The need to make a cash profit rather than relying on ‘un-taxed’ capital gains has Sam Sherrard thinking about another game of cricket with his neighbours.

Apart from a stormy period over Christmas at our house, it’s turned into a scorching summer. According to NIWA, Hamilton the Waikato’s cosmopolitan centre, was the first city to hit 50 days over 25C this summer. All accompanied, I am sure, by the Tron’s delightful 900% humidity.

An air-conditioned office certainly holds some appeal at times like this. In Ngaroma, although a pinch cooler than our Hamiltonian friends, it has been delightful school holidays weather, just not so good for growing grass.

We have just dialled in a couple of loads of palm kernel, hoping Cyclone Oma does not make like ‘oma rapeti’ and run away. If it does we will be staring down the barrel of an earlier-than-planned dryoff – hopefully not beating the St Patrick’s Day end of the season back in the 2008 Waikato drought.

Day after sunny day certainly makes you grateful to be on a farm with trees in most paddocks. The provision of shade is an issue the dairy industry needs to start confronting – preferably before outside regulations are introduced. Trees don’t grow overnight so it is certainly something to consider as we approach the autumn/winter planting season. Not only do the cows appreciate the trees, the aesthetic value can’t be underestimated.

To make the most of the superb weather and our local hall and field we decided to hold some community cricket. Plenty of drinks breaks were taken and a water slide for the younger kids was a real hit. Plans have already been made for a ‘rematch’. One perhaps I will be sitting out due to what I think was a spectacular jump and crash over the pig tail and tape boundary fence. To top off my weekend the next day barely able to walk, I found myself crawling through the creek to check then retrieve the submersible.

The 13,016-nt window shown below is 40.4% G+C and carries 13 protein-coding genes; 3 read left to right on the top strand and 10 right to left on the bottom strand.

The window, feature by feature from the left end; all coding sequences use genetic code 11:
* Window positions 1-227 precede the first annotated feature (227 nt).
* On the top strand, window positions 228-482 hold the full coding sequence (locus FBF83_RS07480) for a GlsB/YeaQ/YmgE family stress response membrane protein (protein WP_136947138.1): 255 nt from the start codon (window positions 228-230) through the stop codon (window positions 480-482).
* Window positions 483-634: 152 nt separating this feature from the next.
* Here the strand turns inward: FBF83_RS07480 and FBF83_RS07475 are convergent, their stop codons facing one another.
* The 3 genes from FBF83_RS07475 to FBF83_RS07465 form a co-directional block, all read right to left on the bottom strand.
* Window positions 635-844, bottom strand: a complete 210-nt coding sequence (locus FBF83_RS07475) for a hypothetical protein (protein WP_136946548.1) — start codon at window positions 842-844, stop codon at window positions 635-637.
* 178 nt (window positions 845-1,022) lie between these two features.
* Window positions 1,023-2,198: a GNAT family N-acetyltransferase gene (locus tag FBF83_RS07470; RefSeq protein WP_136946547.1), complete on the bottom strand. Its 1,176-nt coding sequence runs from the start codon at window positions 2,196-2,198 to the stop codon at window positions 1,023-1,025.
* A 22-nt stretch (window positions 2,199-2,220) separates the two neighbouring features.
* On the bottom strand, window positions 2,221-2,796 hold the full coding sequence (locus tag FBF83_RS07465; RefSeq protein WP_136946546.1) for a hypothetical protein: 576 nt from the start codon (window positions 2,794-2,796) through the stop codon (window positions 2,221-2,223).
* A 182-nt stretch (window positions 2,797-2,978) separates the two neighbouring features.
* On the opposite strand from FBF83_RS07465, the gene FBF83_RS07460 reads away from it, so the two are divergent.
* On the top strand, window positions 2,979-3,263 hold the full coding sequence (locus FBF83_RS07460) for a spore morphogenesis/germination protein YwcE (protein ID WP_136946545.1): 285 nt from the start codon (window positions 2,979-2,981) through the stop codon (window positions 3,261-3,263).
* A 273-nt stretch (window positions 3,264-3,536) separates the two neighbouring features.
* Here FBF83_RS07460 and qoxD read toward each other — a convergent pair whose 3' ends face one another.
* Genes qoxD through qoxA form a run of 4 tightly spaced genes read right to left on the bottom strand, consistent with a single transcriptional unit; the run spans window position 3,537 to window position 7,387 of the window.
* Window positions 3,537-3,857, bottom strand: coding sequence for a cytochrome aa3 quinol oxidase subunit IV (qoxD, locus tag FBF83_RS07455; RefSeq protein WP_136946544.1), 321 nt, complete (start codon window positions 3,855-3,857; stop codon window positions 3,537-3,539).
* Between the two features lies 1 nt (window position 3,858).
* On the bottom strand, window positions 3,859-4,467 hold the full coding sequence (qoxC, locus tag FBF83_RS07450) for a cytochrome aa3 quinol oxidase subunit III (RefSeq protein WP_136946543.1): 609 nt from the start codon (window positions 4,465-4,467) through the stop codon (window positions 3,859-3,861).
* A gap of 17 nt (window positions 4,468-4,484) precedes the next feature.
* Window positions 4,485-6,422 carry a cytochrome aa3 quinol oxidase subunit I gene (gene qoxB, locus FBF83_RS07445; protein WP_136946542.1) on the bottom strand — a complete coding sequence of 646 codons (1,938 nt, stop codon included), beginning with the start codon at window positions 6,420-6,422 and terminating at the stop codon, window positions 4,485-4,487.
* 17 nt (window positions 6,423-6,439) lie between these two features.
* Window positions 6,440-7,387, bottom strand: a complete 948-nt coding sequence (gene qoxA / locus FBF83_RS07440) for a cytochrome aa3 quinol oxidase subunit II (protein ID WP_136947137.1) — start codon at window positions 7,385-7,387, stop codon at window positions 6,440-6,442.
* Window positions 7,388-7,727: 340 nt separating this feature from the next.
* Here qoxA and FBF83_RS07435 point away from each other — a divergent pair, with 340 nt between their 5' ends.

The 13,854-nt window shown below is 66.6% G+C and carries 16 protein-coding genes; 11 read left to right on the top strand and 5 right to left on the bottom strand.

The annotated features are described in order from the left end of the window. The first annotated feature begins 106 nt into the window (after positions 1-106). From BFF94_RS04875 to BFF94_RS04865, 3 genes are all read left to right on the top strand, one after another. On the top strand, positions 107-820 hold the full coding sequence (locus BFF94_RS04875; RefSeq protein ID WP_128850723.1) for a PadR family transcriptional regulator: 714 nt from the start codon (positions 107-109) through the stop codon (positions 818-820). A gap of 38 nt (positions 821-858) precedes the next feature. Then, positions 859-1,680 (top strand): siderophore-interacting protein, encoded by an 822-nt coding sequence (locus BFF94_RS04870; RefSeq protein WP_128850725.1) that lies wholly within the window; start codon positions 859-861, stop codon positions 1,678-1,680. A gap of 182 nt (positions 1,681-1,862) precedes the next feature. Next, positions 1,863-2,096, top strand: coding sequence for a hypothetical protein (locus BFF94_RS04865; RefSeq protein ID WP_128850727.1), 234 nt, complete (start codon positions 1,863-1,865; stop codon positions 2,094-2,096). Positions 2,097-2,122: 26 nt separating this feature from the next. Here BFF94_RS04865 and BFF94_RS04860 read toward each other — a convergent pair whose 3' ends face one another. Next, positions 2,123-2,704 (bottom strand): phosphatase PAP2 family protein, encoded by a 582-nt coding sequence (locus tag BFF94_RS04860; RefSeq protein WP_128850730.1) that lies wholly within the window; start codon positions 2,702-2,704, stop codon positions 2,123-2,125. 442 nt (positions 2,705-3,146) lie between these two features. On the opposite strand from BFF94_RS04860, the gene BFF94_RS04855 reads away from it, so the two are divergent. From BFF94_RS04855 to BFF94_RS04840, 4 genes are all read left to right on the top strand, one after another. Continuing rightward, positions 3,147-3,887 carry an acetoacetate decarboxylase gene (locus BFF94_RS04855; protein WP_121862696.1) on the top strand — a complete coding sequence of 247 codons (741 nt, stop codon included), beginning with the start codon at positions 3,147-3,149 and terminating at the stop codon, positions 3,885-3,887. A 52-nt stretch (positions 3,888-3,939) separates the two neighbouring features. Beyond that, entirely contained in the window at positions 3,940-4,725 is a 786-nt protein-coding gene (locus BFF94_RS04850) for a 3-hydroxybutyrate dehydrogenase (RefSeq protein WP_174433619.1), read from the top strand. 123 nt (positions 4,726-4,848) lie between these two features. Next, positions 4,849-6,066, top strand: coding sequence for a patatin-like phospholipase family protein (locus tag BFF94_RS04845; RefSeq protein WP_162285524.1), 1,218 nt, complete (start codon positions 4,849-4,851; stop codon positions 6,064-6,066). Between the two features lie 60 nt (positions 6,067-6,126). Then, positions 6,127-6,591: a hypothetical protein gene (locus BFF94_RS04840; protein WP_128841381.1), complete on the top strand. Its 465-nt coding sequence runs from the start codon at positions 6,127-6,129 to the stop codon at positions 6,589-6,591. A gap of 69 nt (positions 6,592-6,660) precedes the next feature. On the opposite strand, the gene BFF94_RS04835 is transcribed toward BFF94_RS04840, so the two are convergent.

The pump was performing about as well as my aforementioned knee – my suspicions of its death throes were confirmed once the engineer made it out, complete with the wrong pump – his one had two extra phases. Being 50 kilometres from town certainly has its downsides at times like this. Eventually the right pump was delivered and installed and the tanks were filling again.

Despite the payout looking reasonable there is a decidedly uncertain feeling pervading the dairy industry. A quick scan of the social media will show contract milkers leaving in droves, while this does provide opportunity, undoubtedly we are losing vital experienced operators.

In the Waikato the impending Plan Change One leaves the future and value of many farms in jeopardy. Much has also been made of the industry’s inability to reduce debt even after this relatively buoyant stretch. As an industry we don’t seem to have taken on board the message that we need to make a cash profit instead of relying on ‘un-taxed’ capital gains.

It is not uncommon to hear of farmers being offered the same money they paid four or even 10 years ago. If flat land values are to become the norm we need to find ways to cope and adapt.

Changing your farm system to make large cash profits might not achievable for you or your farm, but one thing we all can do is better appreciate what farming can deliver. A stable home and address in today’s renting and homeownership environment is worth far more than the 10 grand or so that we have become accustomed to apportioning to it. Make the most of your time. A relief milker every second weekend or even every weekend will have little impact on your yearly budget, but the impact on your quality of life could be immense.

So while gains can be made by diversifying your income, easier more meaningful gains can be made by diversifying your outcomes.

Perhaps taking some time and having a painful game of cricket with your neighbours!